What is 4Chan? And why does it threaten women like Emma Watson?

The site claims to have no morals, but it's by no means a homogeneous entity

Memphis Barker
Wednesday 24 September 2014 12:01 BST
Emma Watson has become the latest target of the 4Chan nude hacking scandal
Emma Watson has become the latest target of the 4Chan nude hacking scandal

What or who is 4chan? And why are they such utter douchebags? That is the train of thought that presents itself at news that 4chan, implicated in the leaking of nude photos of celebrities, is now apparently targeting Emma Watson, after the 24-year-old actress gave a rousing speech to the UN on Monday, not only addressing that favourite topic of the internet’s masses of misogynists, feminism, but daring to call for more men to take up the banner of gender equality.

The first question has an easy answer and a more complicated one. Simply, 4chan is an image-board website set up in 2003, by a 15-year-old insomniac. Posters start a thread with a picture; others can then comment. Loopiness runs right across the site. Users can lay some claim to setting the tastes of ‘the internet’: cats are, and have always been, big; trace the genesis of defining memes – Chocolate Rain, RickRolling - and you’ll end up somewhere in 4chan. Except, you may not. Old content on the site gets wiped to make space for the newer stuff – it’s up to other sites to archive what’s considered ‘valuable’; the jokes, the memes, the stolen nudes.

Read more: The 'Emma Watson nude photo leak' was a very elaborate hoax

Then there’s /b/, the Random forum. It’s here that things can get a little ugly, and where the group (‘cultural movement’ is too flattering) known as Anonymous first took shape (users post as ‘Anon’ if they don’t specify a username). I spent a little time there about 5 years ago for a piece of coursework. It’s dirty and defiant about it: lots of porn, lots of racism, lots of sexism. If you object to such things, volubly, you a) won’t speak the same language of other users and b) will invite some fairly stiff abuse. Unsurprisingly, users are thought to belong predominantly in the young, white and male demographic. Humour ranges from the dark and funny to dark and hideously depressing.

It gets complicated when you try and define who or what Anonymous is. They are of course anonymous. Plus, there’s a loose hierarchy; when the group takes up a mass action – say, trying to shut down the Visa and Mastercard websites, in support of Julian Assange – the leaders work in tight-knit cells, then open their plans to the floor, so all the millions of other /b/ users can pile in. Gabriella Coleman, the foremost academic working on 4chan, reckons that something like a fifth of 4chan users are the ‘hackers’ that take precedence in media reporting, the rest, plain old geeks and freaks.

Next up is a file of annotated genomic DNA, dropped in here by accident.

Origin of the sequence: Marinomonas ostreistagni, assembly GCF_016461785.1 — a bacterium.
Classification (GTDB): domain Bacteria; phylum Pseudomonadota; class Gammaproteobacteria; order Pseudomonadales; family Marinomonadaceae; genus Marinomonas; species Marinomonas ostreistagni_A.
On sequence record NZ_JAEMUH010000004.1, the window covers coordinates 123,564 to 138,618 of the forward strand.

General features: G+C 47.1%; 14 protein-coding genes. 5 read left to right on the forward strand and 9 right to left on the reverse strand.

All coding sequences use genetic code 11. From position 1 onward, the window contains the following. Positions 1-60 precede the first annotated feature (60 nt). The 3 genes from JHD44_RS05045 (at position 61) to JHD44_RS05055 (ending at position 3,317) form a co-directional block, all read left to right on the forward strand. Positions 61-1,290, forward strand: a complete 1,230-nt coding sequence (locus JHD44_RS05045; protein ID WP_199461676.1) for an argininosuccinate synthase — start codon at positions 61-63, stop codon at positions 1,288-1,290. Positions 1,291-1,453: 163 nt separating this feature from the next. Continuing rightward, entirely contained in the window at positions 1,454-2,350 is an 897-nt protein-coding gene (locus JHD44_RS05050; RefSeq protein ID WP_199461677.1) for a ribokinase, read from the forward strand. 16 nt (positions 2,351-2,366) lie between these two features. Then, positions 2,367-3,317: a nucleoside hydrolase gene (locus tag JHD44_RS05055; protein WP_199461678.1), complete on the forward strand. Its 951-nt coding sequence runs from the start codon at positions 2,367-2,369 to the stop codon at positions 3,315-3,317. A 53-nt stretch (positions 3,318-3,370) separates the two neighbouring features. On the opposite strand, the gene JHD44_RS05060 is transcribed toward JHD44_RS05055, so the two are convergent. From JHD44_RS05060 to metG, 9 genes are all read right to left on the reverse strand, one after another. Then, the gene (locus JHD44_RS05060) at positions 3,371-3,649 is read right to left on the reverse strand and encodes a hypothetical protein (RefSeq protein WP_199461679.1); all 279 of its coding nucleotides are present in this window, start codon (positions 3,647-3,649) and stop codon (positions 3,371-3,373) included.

All of which is to say, it’s pretty hard to tell the exact parties responsible for “Emma You Are Next” message and the countdown clock expiring in a few days’ time. There’s no such thing as a 4chan project organised from on-high but it’s perfectly that the website was set up by one or two regulars on the board. Equally possibly, they’re bluffing: /b/ has a history of hoaxing, and BusinessInsider reckons that’s what’s going on here. What isn’t in doubt, however, is that a few users have posted some vile stuff about Emma Watson: “It is real and going to happen this weekend”, said one “That feminist b*** Emma is going to show the world she is as much of a whore as any woman.”

What also isn’t in doubt is that being nasty for the sake of it is a part of the /b/ forum’s identity. Lulz is how the site refers to hurtful pranks. In its early days, Anonymous was responsible for a fake epilepsy site that, when clicked on, flashed out strobe lighting in an attempt to cause seizures in sufferers. Site users may talk up their civic conscience (once, a cat-abuser was tracked down by the forum - once), but, if you stick your fork into one piece of the /b/ pie at any ordinary time of day, you’re unlikely to find people talking Moggie-care and Marxism.

And not only is the Emma Watson sting fairly middle of the road for /b/, the risks are not unique to celebrities. After Jennifer Lawrence’s pictures were stolen last month a similar site, AnonIB, came under scrutiny: it hosts an ‘obtainedpictures’ forum on which ‘I Cloud rippers’ post pictures they’ve hacked from ordinary women’s phones.

I’d bet most regular Anons won’t bat an eye at the hurt caused, and will more than bat an eye at any released pictures. That’s not to say the person behind the site is a representative of the 4chan or even the Anonymous identity. “It’s not a group”, one computer-security specialist told the New Yorker – more a shape-shifting subculture. (Far, far away from the /b/ forum, 4chan users recently raised money for a game development project aimed at bringing more women into the macho industry.)

Douchebags abound in the real world, but mostly keep quiet in public. Those that come to /b/ have free reign. The best way the rest of the world can respond to the dude or dudes that right now threaten Emma Watson is to treat them as small, real people doing a small thing, and, should they publish pictures, to ignore them too.

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